Farmington Valley Trails Council

Farmington Canal Heritage Trail & Farmington River Trail

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History FVTC


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INTRODUCTION

The over Eighty miles of the Farmington Canal Heritage Trail (FCHT) and the eighteen miles of the Farmington River Trail constitute one of the most picturesque and historic greenways in New England. The Connecticut section from New Haven to Suffield runs fifty four miles through eleven towns and connects with many more biking and walking trails. The FCHT has been designated a Community Millennium Trail under the federal Millennium Trails Initiative based upon its special value to the communities it serves.  

THE CANAL

President Thomas Jefferson knew that to bind the fledgling country together a dependable national transportation system was needed.  The country had doubled in size with the Louisiana Purchase in 1804. With this in mind, he turned to his Treasury Secretary Albert Gallatin and asked him to develop a plan which would connect east coast ports with farmers and merchants west of the Appalachians.  Soon Gallatin presented a plan consisting of a cohesive system of waterborne transportation and turnpikes and the “canal craze” began.  Throughout the United States, from Cleveland to Akron, from Richmond to the Blue Ridge Mountains, from Albany to Buffalo, canals with their sophisticated lock systems were being constructed in order to facilitate trade between the interior of the United States and its coastal ports.

Encouraged by the success of the 363-mile Erie Canal and looking for ways to more effectively compete with the port of Hartford, a group of New Haven businessmen met to discuss the idea of a canal route from New Haven to the Massachusetts border and beyond.  Led by New Haven lawyer, James Hillhouse, representatives from seventeen towns met in Farmington, CT in January 1822 and persuaded the legislature to issue a charter for the formation of the Farmington Canal Company.  At about the same time the Hampshire and Hampden Canal Company was formed in Massachusetts to extend the canal from Southwick, MA north to the Connecticut River in Northampton.

On July 4, 1825, ground breaking ceremonies were held at Salmon Brook Village in Granby, CT. Governor Oliver Wolcott had the honor of turning the first shovelful of dirt.  The shovel broke - an ominous sign of things to come.

The Canal Corporation was beset by problems at the outset.  Chronically under-capitalized and receiving no financial support from the State of Connecticut, the Corporation was forced to employ construction shortcuts with the predictably disastrous results.  The canal leaked at many points, the banks collapsed and aqueducts were washed away.  In addition, farmers, unhappy that the canal encroached on their land, sabotaged the work.

Nevertheless, the company persevered and in 1828 the first commercial canal boat, the James Hillhouse, left New Haven bound for Simsbury, CT.  In 1835, the canal was finally completed from New Haven to Northampton, a distance of 84 miles.  A series of 28 locks in Connecticut provided a drop of 220 feet from the Massachusetts border to New Haven.  On average the Farmington Canal was 36 feet wide and four feet deep with a 10 foot wide towpath.  The canal boats themselves were 85 feet long and were pulled along by horses or mules.   During its heyday the canal carried a variety of cargo through the Farmington Valley, but was never able to turn a profit.  Bowing to the inevitable, the shareholders of the Farmington Canal Co. petitioned the legislature for authority to build a railroad.  In 1848 commercial operations on the Canal ceased.

THE RAILROADS

While many factors led to the demise of the Farmington Canal, none was more important than the invention of the steam engine.  In 1831 an English built locomotive named the John Bull established once and for all that the steam engine would provide the next enduring development in the transportation evolution.  By the mid-1800's, more than one hundred separate railroad companies operated in Connecticut.  The New Haven and Northampton Railroad Co. was chartered in 1846.  Dubbed the “Canal Line”, the first section from New Haven to Plainville was completed in 1847, mostly along the route of the canal.  By 1850 the line had been completed from Plainville to the Massachusetts border with branches out to Tariffville, Unionville and Collinsville.  By the late 1800s, the small private lines were merging with larger companies.  In 1872, the Canal Line was consolidated with the New York, New Haven & Hartford Railroad.  The New York, New Haven & Hartford operated until 1969 when it was consolidated with the Penn Central.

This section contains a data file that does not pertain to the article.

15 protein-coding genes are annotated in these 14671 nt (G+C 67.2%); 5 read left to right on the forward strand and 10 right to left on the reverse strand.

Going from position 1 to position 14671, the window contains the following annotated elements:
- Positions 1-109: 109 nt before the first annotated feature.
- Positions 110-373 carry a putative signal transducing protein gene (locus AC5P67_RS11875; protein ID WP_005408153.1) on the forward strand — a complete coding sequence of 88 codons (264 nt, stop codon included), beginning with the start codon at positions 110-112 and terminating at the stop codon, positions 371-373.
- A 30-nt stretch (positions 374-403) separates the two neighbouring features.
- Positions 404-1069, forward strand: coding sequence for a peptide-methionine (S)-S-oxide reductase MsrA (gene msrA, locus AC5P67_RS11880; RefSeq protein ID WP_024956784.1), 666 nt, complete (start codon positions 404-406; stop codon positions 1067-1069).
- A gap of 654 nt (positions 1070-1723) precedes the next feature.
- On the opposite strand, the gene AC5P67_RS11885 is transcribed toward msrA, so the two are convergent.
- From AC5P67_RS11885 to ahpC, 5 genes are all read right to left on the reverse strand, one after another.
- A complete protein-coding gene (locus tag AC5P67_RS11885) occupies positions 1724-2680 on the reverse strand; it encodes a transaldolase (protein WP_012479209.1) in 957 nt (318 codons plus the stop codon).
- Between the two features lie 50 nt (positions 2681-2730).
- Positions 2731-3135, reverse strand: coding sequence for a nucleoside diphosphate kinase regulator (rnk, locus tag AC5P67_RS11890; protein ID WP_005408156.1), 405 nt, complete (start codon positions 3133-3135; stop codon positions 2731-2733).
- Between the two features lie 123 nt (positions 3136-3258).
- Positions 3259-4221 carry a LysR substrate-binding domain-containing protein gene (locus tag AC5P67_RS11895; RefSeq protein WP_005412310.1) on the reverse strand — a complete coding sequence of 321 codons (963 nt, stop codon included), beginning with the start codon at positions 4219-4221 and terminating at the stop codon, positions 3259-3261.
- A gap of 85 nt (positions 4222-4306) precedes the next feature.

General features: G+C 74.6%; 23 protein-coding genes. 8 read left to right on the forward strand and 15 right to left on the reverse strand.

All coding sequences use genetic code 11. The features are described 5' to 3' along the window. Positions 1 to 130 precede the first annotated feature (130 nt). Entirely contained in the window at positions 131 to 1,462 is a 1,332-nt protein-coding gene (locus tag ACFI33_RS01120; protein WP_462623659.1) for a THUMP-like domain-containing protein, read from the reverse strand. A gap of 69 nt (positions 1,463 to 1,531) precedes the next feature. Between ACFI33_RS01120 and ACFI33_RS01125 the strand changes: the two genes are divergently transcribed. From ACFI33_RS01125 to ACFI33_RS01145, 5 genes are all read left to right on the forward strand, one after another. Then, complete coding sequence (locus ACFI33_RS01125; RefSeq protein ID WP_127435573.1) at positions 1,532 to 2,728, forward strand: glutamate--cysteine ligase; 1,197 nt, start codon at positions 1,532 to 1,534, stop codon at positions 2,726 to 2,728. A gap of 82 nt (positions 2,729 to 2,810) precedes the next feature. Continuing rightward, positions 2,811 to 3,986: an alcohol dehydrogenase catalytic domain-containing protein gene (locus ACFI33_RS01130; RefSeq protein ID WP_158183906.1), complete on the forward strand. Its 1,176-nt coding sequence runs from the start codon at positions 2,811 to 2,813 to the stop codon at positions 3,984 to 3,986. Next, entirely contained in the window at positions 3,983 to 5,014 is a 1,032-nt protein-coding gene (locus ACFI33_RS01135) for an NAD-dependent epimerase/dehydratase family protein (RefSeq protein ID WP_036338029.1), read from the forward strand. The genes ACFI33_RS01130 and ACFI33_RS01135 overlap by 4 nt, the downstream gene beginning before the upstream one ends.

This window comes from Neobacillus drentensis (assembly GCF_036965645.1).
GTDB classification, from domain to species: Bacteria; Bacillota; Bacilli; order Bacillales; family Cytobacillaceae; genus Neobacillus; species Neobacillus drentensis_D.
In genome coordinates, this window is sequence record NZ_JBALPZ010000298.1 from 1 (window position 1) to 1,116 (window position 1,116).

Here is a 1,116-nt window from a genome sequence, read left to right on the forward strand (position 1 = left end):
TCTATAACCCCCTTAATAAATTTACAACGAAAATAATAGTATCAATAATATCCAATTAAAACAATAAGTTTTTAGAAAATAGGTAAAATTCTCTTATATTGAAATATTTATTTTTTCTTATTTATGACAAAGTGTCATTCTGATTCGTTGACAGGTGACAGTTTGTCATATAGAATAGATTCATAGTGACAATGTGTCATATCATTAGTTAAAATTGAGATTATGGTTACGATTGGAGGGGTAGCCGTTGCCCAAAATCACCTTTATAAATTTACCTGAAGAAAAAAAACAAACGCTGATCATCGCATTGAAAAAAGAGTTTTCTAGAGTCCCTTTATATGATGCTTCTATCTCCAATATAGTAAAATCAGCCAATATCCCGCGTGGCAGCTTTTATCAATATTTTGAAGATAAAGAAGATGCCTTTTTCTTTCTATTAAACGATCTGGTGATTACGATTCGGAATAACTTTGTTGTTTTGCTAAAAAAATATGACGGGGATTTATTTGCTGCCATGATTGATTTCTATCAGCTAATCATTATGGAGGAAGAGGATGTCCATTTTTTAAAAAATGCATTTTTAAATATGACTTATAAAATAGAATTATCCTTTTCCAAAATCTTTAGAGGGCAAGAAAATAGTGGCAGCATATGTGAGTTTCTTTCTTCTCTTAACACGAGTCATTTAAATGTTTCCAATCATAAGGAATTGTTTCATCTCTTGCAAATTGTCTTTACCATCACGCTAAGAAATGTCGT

In 1869 another railroad broke ground in Winsted, CT.  The Central New England Railroad, as it came to be known, ran in an easterly to westerly direction.  In a concession to Avon Mountain however, the line ran from Hartford north to Tariffville then turned south through West Simsbury and Stratton Brook to Collinsville where it turned northwest for its run out to Winsted and Lakeville.

Over the years the railroad operated under many names, most notably the New York, New Haven & Hartford. 
          
RAILS TO TRAILS

Just as surely as the locomotive replaced the canal boat, trucks and automobiles increasingly took over freight and passenger service and rail service over most of the Canal Line and Central New England ended by the late 1980s. As rail lines around the country fell into disrepair groups of creative individuals explored the idea of converting abandoned rail beds and canal towpath into recreational trail and the “rails-to-trails” movement was born. Congress provided funding through the Transportation Enhancement (TE) portion of the Intermodal Surface Transportation Efficiency Act of 1991 (ISTEA) and the FVTC was formed soon after in 1992 to promote and support the conversion. Six town governments cooperated in the creation of the trail development committee and in providing the 20% of funds not supplied by ISTEA. The first sections of the “Farmington Valley Greenway” were paved in Simsbury and Farmington beginning in 1993/4. Much of the trail system is complete with the exception of a nine-mile piece running south from southern Farmington, through all of Plainville into northern Southington. As the railroad abandons use of the rails south of Farmington, it is expected that we will be joined to trails already paved in Southington, Cheshire and Hamden. Southwick, Massachusetts is completed, with only the 3.2 miles of Westfield (much of which will be elevated) and Southampton. with a few smaller gaps to complete for the entire eighty-mile length of the Farmington Canal Heritage Greenway to be paved.